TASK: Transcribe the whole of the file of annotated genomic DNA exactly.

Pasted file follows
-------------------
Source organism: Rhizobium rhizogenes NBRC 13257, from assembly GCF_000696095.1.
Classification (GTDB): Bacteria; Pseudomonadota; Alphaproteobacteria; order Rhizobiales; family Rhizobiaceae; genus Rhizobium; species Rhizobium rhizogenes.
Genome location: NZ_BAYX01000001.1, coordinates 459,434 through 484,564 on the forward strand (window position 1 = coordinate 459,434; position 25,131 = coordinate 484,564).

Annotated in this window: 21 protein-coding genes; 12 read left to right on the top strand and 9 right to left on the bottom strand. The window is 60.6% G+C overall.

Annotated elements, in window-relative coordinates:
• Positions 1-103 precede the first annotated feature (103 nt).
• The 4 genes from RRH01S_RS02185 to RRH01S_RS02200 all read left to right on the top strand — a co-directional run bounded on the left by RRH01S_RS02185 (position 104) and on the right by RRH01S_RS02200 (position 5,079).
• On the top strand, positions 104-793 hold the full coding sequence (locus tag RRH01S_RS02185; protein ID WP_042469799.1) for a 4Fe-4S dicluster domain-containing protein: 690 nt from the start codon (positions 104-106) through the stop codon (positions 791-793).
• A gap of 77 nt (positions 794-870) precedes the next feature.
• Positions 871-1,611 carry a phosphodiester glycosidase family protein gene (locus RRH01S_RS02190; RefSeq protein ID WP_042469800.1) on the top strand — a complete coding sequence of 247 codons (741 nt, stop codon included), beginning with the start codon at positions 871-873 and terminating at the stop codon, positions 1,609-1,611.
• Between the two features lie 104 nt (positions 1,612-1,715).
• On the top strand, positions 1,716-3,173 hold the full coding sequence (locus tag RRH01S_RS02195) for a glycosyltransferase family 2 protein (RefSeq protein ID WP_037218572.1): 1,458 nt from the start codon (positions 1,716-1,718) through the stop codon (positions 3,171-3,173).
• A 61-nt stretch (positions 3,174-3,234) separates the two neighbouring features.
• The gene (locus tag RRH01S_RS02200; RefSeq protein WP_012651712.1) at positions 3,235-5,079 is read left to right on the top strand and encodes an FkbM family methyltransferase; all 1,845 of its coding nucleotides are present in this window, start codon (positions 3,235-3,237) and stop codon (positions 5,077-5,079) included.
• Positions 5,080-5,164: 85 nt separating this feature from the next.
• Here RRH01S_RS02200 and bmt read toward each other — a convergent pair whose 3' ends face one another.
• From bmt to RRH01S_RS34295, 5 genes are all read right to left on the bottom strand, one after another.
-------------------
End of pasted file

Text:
Source organism: Rhizobium rhizogenes NBRC 13257, from assembly GCF_000696095.1.
Classification (GTDB): Bacteria; Pseudomonadota; Alphaproteobacteria; order Rhizobiales; family Rhizobiaceae; genus Rhizobium; species Rhizobium rhizogenes.
Genome location: NZ_BAYX01000001.1, coordinates 459,434 through 484,564 on the forward strand (window position 1 = coordinate 459,434; position 25,131 = coordinate 484,564).

Annotated in this window: 21 protein-coding genes; 12 read left to right on the top strand and 9 right to left on the bottom strand. The window is 60.6% G+C overall.

Annotated elements, in window-relative coordinates:
• Positions 1-103 precede the first annotated feature (103 nt).
• The 4 genes from RRH01S_RS02185 to RRH01S_RS02200 all read left to right on the top strand — a co-directional run bounded on the left by RRH01S_RS02185 (position 104) and on the right by RRH01S_RS02200 (position 5,079).
• On the top strand, positions 104-793 hold the full coding sequence (locus tag RRH01S_RS02185; protein ID WP_042469799.1) for a 4Fe-4S dicluster domain-containing protein: 690 nt from the start codon (positions 104-106) through the stop codon (positions 791-793).
• A gap of 77 nt (positions 794-870) precedes the next feature.
• Positions 871-1,611 carry a phosphodiester glycosidase family protein gene (locus RRH01S_RS02190; RefSeq protein ID WP_042469800.1) on the top strand — a complete coding sequence of 247 codons (741 nt, stop codon included), beginning with the start codon at positions 871-873 and terminating at the stop codon, positions 1,609-1,611.
• Between the two features lie 104 nt (positions 1,612-1,715).
• On the top strand, positions 1,716-3,173 hold the full coding sequence (locus tag RRH01S_RS02195) for a glycosyltransferase family 2 protein (RefSeq protein ID WP_037218572.1): 1,458 nt from the start codon (positions 1,716-1,718) through the stop codon (positions 3,171-3,173).
• A 61-nt stretch (positions 3,174-3,234) separates the two neighbouring features.
• The gene (locus tag RRH01S_RS02200; RefSeq protein WP_012651712.1) at positions 3,235-5,079 is read left to right on the top strand and encodes an FkbM family methyltransferase; all 1,845 of its coding nucleotides are present in this window, start codon (positions 3,235-3,237) and stop codon (positions 5,077-5,079) included.
• Positions 5,080-5,164: 85 nt separating this feature from the next.
• Here RRH01S_RS02200 and bmt read toward each other — a convergent pair whose 3' ends face one another.
• From bmt to RRH01S_RS34295, 5 genes are all read right to left on the bottom strand, one after another.